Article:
How Enron Could Have Been Structured To Avoid the Scandal? Whether Enron’s Officers Acted within the Scope of Their Authority? Describe the Corporate Culture at Enron. Alleged Irregularities In The Actions Between Sellers and Securities of Enron. Whether or Not Enron Was Liable For the Actions of Its Agents and Employees. Enron was one of the best companies in the areas of communication, energy and natural gas. This company had an outstanding performance in terms of profits, but corrupt activities caused this company to lose their success. However, there are different ways that could have been done to avoid these events from happening. First, laws and regulations have allowed providing consulting services to a company and then turning around and providing an audited report about the financial results of these consulting activities. Secondly the company hired and payed its own auditors. This again is a conflict of interest built into our legal system because the auditor has a reason why he or she cannot issue a fault-finding report on the company that is paying him or her. The auditors should have come from other companies. Third, this company was allowed to manage its employee’s pension funds. This again made the company have a reason of using these funds in ways that advantaged the company but on the other hand, disadvantaged the employees. Enron had codes of ethics that prohibited its managers and executives from being involved in another business entity that did business with it. However, these codes of ethics were voluntary and could be set aside by the board of directors. The legal structure nowadays allows managers to enter these arrangements, which form a divergence of interest. The managers and executives, of course, have a fiduciary duty to act in the best interest of the company and its shareholders, but the law leaves considerable discretion to managers and executives to exercise their own business judgment about what is in the best interests of the company therefore, giving room to corruption loopholes.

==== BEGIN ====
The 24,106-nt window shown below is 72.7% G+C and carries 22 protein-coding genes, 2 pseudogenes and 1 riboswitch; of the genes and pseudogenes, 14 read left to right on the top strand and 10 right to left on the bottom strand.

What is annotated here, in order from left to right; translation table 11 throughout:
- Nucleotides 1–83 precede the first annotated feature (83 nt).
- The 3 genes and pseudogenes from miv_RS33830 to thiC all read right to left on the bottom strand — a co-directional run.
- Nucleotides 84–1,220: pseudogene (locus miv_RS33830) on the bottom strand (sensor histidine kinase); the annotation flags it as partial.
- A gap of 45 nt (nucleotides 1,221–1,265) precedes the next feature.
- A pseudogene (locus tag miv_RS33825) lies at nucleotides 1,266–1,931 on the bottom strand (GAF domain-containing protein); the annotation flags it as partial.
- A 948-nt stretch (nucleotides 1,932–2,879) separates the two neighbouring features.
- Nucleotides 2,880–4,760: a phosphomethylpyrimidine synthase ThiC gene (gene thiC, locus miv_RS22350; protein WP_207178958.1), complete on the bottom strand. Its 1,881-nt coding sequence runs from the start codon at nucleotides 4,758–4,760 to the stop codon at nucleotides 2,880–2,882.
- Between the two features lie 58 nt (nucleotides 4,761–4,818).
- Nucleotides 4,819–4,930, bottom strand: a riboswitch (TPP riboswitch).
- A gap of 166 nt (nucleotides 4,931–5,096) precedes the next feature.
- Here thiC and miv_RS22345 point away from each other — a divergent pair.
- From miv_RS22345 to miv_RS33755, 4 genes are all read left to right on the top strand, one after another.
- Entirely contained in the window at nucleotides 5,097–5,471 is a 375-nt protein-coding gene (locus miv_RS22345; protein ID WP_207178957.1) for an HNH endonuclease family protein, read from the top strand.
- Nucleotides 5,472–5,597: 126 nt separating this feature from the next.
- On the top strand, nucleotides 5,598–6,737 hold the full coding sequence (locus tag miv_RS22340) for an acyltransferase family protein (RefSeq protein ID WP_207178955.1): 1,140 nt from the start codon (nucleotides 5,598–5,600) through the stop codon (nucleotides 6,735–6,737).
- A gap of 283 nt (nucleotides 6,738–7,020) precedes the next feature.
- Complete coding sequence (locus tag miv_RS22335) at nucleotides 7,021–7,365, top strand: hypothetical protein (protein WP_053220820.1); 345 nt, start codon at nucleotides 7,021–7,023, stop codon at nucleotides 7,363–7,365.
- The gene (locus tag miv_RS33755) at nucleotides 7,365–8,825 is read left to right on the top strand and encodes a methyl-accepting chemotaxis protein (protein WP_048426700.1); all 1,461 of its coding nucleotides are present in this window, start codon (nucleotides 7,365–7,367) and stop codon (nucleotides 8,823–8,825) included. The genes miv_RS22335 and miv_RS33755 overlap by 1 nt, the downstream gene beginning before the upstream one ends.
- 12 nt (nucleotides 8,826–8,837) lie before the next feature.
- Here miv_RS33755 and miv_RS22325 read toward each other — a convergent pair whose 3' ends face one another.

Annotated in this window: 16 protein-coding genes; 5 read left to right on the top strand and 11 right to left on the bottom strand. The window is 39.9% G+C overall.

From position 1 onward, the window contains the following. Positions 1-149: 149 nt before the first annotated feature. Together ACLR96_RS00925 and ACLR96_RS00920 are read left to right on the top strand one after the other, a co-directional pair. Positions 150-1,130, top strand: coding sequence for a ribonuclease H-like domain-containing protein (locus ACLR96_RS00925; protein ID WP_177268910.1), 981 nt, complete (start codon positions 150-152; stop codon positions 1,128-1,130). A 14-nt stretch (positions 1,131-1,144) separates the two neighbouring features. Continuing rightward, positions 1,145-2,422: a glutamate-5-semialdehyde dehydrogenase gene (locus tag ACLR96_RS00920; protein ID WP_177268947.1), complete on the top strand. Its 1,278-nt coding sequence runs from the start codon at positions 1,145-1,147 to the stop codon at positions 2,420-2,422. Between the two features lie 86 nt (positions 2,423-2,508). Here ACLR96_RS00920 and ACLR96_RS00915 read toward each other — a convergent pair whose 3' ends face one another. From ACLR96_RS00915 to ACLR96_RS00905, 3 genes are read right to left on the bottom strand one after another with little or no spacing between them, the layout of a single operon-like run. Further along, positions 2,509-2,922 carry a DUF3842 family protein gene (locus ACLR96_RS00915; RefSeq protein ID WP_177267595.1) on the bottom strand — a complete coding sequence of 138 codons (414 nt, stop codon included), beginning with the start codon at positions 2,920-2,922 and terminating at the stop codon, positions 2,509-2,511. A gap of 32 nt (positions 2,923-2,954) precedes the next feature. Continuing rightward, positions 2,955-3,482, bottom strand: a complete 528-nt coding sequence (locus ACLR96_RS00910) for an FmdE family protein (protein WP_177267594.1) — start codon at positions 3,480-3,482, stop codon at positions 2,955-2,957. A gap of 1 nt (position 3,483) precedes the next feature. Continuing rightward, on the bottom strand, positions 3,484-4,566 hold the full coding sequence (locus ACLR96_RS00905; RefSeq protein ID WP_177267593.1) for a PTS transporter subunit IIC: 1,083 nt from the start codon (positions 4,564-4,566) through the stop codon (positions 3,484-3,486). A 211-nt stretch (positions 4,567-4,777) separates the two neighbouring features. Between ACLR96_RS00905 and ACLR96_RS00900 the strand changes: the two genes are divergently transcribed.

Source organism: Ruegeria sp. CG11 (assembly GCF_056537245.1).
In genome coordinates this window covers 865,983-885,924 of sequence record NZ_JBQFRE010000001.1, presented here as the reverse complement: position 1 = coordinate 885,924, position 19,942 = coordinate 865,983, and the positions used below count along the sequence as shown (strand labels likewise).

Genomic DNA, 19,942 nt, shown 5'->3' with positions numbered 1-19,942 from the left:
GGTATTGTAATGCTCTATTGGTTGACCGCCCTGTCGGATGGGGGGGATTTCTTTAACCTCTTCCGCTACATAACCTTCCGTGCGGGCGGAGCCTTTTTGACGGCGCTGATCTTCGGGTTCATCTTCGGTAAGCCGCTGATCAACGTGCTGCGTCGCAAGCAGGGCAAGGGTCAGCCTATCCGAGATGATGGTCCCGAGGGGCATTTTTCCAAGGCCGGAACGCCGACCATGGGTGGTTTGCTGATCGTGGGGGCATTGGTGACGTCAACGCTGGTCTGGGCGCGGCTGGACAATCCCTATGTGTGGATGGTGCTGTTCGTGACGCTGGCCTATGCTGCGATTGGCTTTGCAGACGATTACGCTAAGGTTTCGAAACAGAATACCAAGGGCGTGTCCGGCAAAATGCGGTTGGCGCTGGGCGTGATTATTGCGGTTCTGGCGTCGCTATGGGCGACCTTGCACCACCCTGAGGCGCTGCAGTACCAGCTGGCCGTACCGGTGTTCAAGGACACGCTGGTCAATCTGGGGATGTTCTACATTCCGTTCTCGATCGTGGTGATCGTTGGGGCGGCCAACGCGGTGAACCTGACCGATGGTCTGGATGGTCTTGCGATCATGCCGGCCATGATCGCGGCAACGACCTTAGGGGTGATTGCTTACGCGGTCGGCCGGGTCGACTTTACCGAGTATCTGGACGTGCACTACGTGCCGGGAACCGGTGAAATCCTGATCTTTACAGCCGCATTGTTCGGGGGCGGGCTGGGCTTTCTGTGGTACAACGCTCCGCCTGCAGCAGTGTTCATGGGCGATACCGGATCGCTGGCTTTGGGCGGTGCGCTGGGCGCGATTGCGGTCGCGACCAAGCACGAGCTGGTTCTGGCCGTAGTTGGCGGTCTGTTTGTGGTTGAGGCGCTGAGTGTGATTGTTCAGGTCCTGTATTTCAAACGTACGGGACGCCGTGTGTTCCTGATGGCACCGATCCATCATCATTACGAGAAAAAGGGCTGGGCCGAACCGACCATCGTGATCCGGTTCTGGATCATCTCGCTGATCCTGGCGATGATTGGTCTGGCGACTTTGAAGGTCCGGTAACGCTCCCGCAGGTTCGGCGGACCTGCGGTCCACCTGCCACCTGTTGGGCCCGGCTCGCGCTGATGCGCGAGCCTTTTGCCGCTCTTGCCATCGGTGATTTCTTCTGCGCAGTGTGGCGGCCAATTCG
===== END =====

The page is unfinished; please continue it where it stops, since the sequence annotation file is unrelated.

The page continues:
|1330 (cca 3.5 pages)
You examine the issue about ENRON as though you were an insider to the organization. But the inromation you have provided is much needed as basis for further analysis.